Getting shirty | 

Cork's Anthony O'Connor follows Roy Keane's mantra ahead of Tottenham clash

"Some people have a different mentality and they might they can ask for a shirt if they are marking one of Tottenham's big names, but I just can't do that."
Anthony O'Connor won't be looking for a selfie with Harry Kane

Anthony O'Connor won't be looking for a selfie with Harry Kane

Kevin Palmer

ANTHONY O'Connor could come up against Tottenham's Harry Kane in the FA Cup on Sunday afternoon - but don't even begin to suggest he has his eye on collecting the England captain's shirt at the end of the match.

Morecambe captain O'Connor is very much from the Roy Keane school of thought when it comes to such matters, with the no-nonsense Cork mentality running through both as they put business first and star gazing a long way down their list of priorities.

So much so that O'Connor has warned his Morecambe team-mates that there will be punishments handed out if any of them go looking for souvenirs and selfies from their big-name rivals.

"I said to the lads in the dressing room the other day that anyone who is going around sniffing for a shirt of one of the Spurs players will be fined," begins O'Connor, in an exclusive Sunday World interview.

"Some people have a different mentality and they might they can ask for a shirt if they are marking one of Tottenham's big names, but I just can't do that.

"It is a bad attitude to go into a game thinking about what shirt you might get at the end of it. That almost feels like you are admitting you are there for the day out.

"I'm looking at this game in a different way. Yes, I'm looking forward to playing at this great Tottenham stadium, but my message to all the players is this is just another game. Don't treat it any differently.

"The FA Cup throws up games like this and you have to try and enjoy them, but my attitude has always been I'll only enjoy it if we perform well and get a good result."

Harry Kane has rediscovered his goal-scoring touch (Adam Davy/PA)

Harry Kane has rediscovered his goal-scoring touch (Adam Davy/PA)

They could have been words muttered by his fellow Corkonian Keane and while O'Connor has not achieved anything like the success of his county's most famous soccer export, he believes his success in the game is equally noteworthy.

Having enjoyed a long career in includes that has included spells with Blackburn, Plymouth, Burton, Aberdeen and Bradford, O'Connor remains convinced he could have played at a higher level if a chance came his way.

Yet he admits the bright lights of the Premier League are a distant dream when you are in the lower reaches of the third tier of the English game.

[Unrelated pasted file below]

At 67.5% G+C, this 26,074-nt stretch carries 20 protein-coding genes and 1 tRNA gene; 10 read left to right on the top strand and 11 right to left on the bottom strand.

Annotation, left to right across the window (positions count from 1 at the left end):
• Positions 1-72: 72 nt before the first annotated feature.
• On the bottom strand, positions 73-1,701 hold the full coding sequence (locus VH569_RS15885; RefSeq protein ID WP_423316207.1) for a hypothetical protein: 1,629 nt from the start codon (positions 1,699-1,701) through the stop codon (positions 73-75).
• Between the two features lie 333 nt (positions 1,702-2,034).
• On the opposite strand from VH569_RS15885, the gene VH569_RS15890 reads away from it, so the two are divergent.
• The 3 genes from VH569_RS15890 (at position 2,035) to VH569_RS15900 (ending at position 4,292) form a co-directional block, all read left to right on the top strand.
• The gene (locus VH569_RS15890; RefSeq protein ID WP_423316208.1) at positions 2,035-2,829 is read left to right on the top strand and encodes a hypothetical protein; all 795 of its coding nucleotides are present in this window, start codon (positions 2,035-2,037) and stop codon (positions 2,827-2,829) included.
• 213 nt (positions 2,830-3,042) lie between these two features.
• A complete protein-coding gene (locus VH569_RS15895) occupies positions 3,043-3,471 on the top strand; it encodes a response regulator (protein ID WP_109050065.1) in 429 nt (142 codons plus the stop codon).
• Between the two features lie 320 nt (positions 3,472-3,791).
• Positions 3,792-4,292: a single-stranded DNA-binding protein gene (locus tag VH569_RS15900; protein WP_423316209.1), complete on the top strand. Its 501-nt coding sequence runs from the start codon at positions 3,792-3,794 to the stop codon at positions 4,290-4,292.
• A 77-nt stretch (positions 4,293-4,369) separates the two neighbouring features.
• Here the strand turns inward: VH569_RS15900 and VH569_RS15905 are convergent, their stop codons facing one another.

"The money in football these days is ridiculous and I look at players on £400,000-a-week and question whether they are as good as their price tag and wages suggest," says O'Connor, who was a Liverpool fan in his youth.

"It feels like Irish players need to get promoted to have a chance to play in the Premier League and we've seen that with Matt Doherty and John Egan, who is a mate of mine.

"When clubs in the Premier League have the money to buy whoever they want in the world, it makes it hard for Irish lads to get their chance with the club clubs as I don't think we are on their radar too much.

"Man City, Liverpool and Man United can sign players for £100million and you need to be an extraordinary talent to come through and make it at those clubs now.

"Someone like Phil Foden at Manchester City shows that if you are a top player, you can still make it and the same with Caoimhín Kelleher at Liverpool, but that's no doubt it is very tough now."

O'Connor is convinced he could have played for a top tier club, yet he has no regrets over his career and suggests some players lose sight of what really matters in the game.

"I've always felt I had the ability to play at a higher level and had ambitions to get into the Premier League, but the break I needed has not come my way," he added.

"What I have done is play 40-50 games every year at whatever club I have been at and that has always been my motivation.

"You see some kids coming through academy set-ups now and they are getting paid £25,000-a-week and there is no doubt it can dilute their motivation. Too much too young is a term you hear a lot in football and it's true.

"When they are getting great money as a teenager, they have nothing to fight for, they don't need to earn their next contract. It's not always the players' fault because clubs can afford to pay huge wages just to get talented players into their club and they might never play a first team game.

"For some young players now, it's all about making as much money as possible, but I have always wanted to get to the end of my career and say I played 600 games in England.

"If you get to the end of your career and say you have a lot of money in the bank but you only played 150 matches, that would not be enough for me.

"You can have a great career in English football even if you are not playing for one of the top Premier League clubs and I think I've proved that over the last ten years."

Success can be measured on so many different scales and while O'Connor's moment in the brightest of spotlights may be brief at Tottenham, he can look back on his adventure in English football with real pride.


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